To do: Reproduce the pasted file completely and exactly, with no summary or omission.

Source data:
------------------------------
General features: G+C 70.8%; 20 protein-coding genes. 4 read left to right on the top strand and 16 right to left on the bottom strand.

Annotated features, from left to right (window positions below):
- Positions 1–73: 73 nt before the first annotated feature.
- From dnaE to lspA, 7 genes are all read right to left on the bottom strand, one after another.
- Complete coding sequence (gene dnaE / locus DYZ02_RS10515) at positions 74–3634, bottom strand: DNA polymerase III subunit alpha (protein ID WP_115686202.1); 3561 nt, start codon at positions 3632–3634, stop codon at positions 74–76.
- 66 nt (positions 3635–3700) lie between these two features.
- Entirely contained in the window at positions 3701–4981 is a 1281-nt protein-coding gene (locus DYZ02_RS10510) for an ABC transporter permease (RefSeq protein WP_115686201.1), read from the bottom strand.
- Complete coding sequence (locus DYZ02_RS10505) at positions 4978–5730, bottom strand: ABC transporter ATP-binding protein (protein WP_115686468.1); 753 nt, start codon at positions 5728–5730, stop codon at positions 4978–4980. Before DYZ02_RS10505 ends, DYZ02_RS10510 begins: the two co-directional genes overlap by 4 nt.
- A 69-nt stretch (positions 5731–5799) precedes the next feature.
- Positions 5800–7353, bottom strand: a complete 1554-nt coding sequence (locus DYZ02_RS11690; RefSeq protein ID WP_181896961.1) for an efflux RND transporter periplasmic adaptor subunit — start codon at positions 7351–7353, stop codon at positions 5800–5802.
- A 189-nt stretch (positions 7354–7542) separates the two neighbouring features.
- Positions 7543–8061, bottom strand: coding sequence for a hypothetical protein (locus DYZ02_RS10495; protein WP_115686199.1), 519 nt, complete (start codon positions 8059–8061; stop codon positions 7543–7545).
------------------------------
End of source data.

General features: G+C 70.8%; 20 protein-coding genes. 4 read left to right on the top strand and 16 right to left on the bottom strand.

Annotated features, from left to right (window positions below):
- Positions 1–73: 73 nt before the first annotated feature.
- From dnaE to lspA, 7 genes are all read right to left on the bottom strand, one after another.
- Complete coding sequence (gene dnaE / locus DYZ02_RS10515) at positions 74–3634, bottom strand: DNA polymerase III subunit alpha (protein ID WP_115686202.1); 3561 nt, start codon at positions 3632–3634, stop codon at positions 74–76.
- 66 nt (positions 3635–3700) lie between these two features.
- Entirely contained in the window at positions 3701–4981 is a 1281-nt protein-coding gene (locus DYZ02_RS10510) for an ABC transporter permease (RefSeq protein WP_115686201.1), read from the bottom strand.
- Complete coding sequence (locus DYZ02_RS10505) at positions 4978–5730, bottom strand: ABC transporter ATP-binding protein (protein WP_115686468.1); 753 nt, start codon at positions 5728–5730, stop codon at positions 4978–4980. Before DYZ02_RS10505 ends, DYZ02_RS10510 begins: the two co-directional genes overlap by 4 nt.
- A 69-nt stretch (positions 5731–5799) precedes the next feature.
- Positions 5800–7353, bottom strand: a complete 1554-nt coding sequence (locus DYZ02_RS11690; RefSeq protein ID WP_181896961.1) for an efflux RND transporter periplasmic adaptor subunit — start codon at positions 7351–7353, stop codon at positions 5800–5802.
- A 189-nt stretch (positions 7354–7542) separates the two neighbouring features.
- Positions 7543–8061, bottom strand: coding sequence for a hypothetical protein (locus DYZ02_RS10495; protein WP_115686199.1), 519 nt, complete (start codon positions 8059–8061; stop codon positions 7543–7545).